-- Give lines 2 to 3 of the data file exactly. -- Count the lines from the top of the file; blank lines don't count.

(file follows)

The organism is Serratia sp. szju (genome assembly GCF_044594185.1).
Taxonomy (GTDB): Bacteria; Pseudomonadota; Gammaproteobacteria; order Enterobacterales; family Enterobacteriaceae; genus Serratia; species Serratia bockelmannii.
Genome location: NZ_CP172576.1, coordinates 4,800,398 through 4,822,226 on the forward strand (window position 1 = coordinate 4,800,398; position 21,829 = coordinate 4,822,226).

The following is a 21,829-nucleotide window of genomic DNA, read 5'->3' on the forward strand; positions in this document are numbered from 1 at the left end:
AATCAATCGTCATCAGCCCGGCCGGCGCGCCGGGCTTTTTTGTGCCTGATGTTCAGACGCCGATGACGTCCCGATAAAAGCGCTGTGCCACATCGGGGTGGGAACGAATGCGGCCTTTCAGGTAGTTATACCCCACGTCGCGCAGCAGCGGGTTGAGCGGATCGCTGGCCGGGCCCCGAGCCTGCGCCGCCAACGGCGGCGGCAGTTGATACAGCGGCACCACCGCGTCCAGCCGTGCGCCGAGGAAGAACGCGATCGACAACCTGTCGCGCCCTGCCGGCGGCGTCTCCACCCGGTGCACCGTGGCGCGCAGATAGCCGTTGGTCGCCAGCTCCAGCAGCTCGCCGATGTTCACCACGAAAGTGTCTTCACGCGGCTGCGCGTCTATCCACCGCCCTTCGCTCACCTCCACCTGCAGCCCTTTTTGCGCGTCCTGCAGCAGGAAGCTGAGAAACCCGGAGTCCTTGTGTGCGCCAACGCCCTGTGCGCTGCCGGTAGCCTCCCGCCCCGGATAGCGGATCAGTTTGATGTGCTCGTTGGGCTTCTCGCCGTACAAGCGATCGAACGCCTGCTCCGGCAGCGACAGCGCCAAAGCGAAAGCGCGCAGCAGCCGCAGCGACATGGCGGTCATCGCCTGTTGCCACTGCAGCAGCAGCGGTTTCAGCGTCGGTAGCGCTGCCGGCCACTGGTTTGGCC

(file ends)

Taxonomy (GTDB): Bacteria; Pseudomonadota; Gammaproteobacteria; order Enterobacterales; family Enterobacteriaceae; genus Serratia; species Serratia bockelmannii.
Genome location: NZ_CP172576.1, coordinates 4,800,398 through 4,822,226 on the forward strand (window position 1 = coordinate 4,800,398; position 21,829 = coordinate 4,822,226).